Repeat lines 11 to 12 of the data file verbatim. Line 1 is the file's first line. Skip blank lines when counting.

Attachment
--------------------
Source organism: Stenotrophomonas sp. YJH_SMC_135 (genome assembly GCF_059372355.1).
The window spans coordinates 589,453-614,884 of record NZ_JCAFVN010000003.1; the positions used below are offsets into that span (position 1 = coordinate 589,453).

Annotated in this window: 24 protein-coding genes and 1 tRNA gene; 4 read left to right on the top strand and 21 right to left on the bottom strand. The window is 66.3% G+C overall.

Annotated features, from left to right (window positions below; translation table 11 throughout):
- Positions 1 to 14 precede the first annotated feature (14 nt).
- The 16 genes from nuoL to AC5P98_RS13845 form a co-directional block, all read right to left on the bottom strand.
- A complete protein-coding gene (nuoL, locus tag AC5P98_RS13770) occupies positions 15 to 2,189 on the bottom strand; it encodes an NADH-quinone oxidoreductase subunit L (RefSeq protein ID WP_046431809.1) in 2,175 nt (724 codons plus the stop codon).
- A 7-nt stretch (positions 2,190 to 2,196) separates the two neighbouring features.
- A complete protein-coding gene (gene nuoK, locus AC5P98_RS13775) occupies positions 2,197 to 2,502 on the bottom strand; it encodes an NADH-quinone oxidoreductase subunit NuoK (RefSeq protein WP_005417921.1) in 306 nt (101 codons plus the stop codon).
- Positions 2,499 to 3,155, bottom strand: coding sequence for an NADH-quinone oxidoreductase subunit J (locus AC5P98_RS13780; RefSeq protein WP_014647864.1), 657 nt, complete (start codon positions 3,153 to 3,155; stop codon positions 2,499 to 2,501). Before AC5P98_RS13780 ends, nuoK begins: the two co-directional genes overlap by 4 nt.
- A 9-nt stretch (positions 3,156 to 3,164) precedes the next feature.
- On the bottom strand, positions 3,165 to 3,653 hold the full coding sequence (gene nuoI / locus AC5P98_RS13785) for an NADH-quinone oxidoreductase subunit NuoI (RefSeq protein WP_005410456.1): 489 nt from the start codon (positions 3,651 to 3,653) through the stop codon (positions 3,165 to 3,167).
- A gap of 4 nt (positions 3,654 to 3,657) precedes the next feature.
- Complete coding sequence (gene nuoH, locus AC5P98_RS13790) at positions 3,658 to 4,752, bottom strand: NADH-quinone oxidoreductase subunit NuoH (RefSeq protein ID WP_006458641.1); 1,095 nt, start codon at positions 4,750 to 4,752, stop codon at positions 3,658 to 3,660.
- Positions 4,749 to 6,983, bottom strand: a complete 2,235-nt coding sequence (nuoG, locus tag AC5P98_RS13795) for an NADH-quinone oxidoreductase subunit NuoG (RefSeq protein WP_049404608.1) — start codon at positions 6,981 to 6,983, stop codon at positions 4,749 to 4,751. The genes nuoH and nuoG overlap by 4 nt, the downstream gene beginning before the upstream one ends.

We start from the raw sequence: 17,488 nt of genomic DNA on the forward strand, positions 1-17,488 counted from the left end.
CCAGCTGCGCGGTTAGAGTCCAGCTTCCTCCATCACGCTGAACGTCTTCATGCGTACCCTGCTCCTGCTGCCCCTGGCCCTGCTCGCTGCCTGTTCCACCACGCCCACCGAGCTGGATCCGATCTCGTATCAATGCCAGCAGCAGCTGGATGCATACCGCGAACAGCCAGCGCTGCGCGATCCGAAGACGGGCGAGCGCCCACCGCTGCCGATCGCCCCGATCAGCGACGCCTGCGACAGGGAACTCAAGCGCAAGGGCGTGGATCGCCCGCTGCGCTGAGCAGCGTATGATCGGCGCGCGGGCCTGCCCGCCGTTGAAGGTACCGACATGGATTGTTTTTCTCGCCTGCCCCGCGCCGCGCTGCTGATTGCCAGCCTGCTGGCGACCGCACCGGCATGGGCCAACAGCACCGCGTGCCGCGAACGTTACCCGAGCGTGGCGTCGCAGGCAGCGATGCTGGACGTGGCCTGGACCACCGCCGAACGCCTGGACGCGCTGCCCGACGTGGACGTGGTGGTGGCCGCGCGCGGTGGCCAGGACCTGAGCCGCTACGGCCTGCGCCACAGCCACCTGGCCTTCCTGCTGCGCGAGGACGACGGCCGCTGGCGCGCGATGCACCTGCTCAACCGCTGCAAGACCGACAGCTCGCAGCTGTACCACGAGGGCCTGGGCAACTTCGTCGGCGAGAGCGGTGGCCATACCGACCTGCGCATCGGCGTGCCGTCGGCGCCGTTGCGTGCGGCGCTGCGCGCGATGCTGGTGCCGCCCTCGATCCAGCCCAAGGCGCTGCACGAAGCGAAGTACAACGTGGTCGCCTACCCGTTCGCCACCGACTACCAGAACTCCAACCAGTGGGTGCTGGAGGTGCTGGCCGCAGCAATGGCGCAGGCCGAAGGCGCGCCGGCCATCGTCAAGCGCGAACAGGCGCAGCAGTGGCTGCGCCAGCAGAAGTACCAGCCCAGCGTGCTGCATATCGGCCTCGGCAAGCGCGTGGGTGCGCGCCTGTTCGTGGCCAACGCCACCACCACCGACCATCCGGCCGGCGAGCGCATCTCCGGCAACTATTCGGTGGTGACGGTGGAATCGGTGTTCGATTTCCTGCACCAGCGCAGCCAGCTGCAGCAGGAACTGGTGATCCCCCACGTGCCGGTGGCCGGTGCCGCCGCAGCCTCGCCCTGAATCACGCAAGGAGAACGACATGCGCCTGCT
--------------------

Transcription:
- A 9-nt stretch (positions 3,156 to 3,164) precedes the next feature.
- On the bottom strand, positions 3,165 to 3,653 hold the full coding sequence (gene nuoI / locus AC5P98_RS13785) for an NADH-quinone oxidoreductase subunit NuoI (RefSeq protein WP_005410456.1): 489 nt from the start codon (positions 3,651 to 3,653) through the stop codon (positions 3,165 to 3,167).